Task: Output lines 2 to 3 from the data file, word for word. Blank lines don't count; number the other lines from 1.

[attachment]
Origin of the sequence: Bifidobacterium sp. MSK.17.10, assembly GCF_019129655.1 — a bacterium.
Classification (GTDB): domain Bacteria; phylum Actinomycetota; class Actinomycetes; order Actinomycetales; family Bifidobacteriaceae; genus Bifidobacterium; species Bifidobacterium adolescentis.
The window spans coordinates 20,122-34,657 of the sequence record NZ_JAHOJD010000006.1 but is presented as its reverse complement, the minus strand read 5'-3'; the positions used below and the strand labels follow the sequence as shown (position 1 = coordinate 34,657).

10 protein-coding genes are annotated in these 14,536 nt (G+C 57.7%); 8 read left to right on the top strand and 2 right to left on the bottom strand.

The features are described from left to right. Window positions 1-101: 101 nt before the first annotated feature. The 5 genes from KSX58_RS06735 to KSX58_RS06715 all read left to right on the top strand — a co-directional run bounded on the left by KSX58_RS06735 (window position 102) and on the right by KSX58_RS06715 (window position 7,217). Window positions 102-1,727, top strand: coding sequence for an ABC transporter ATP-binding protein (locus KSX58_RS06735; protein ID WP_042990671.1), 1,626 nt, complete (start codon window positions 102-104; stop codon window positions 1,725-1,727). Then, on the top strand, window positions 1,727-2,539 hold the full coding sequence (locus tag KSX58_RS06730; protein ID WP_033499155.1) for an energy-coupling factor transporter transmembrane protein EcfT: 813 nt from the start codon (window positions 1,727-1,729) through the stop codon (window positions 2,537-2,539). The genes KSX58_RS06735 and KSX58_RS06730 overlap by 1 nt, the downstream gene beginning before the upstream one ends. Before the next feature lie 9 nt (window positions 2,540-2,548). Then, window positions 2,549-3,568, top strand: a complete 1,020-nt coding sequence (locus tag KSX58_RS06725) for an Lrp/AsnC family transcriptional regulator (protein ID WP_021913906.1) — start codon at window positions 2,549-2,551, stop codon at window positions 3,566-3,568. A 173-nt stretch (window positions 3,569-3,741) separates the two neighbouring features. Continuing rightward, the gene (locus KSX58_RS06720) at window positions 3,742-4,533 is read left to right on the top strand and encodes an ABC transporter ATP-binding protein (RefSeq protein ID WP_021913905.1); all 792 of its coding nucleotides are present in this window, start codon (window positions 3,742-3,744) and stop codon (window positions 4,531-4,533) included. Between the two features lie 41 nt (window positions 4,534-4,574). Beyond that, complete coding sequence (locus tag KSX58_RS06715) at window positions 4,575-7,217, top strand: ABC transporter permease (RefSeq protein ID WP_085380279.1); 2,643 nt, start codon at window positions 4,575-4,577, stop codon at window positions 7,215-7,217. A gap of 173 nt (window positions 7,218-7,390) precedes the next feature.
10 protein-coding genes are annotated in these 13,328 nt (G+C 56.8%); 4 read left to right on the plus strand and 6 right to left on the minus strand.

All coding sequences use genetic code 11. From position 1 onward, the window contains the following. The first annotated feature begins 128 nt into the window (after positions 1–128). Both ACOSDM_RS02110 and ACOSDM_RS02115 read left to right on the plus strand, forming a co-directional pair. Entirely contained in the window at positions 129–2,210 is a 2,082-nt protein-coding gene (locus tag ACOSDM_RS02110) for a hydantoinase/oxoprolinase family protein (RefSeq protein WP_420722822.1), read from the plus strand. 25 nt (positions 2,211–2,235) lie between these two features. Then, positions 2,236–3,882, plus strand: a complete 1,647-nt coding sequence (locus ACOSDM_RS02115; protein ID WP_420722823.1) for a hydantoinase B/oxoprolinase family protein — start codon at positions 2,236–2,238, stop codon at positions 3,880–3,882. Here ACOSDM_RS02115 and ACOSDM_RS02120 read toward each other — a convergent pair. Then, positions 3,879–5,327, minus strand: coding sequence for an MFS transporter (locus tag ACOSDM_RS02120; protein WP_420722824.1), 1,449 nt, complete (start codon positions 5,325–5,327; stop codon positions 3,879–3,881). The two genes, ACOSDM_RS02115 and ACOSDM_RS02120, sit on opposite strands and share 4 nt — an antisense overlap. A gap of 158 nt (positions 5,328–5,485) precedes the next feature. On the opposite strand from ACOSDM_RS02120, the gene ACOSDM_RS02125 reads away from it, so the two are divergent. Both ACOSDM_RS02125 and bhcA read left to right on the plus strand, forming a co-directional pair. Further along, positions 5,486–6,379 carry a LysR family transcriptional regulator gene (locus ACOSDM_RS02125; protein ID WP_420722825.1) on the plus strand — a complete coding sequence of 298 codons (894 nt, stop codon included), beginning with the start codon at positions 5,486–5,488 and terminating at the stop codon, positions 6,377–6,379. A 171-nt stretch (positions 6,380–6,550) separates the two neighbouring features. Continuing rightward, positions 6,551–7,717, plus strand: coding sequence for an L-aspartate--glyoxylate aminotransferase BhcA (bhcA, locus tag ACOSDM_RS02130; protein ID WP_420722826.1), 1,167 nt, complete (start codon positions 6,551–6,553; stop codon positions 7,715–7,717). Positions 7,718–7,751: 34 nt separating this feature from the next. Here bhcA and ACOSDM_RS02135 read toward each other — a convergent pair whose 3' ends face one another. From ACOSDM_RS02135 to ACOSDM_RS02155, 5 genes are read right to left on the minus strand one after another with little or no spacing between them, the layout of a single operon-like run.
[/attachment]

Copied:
Classification (GTDB): domain Bacteria; phylum Actinomycetota; class Actinomycetes; order Actinomycetales; family Bifidobacteriaceae; genus Bifidobacterium; species Bifidobacterium adolescentis.
The window spans coordinates 20,122-34,657 of the sequence record NZ_JAHOJD010000006.1 but is presented as its reverse complement, the minus strand read 5'-3'; the positions used below and the strand labels follow the sequence as shown (position 1 = coordinate 34,657).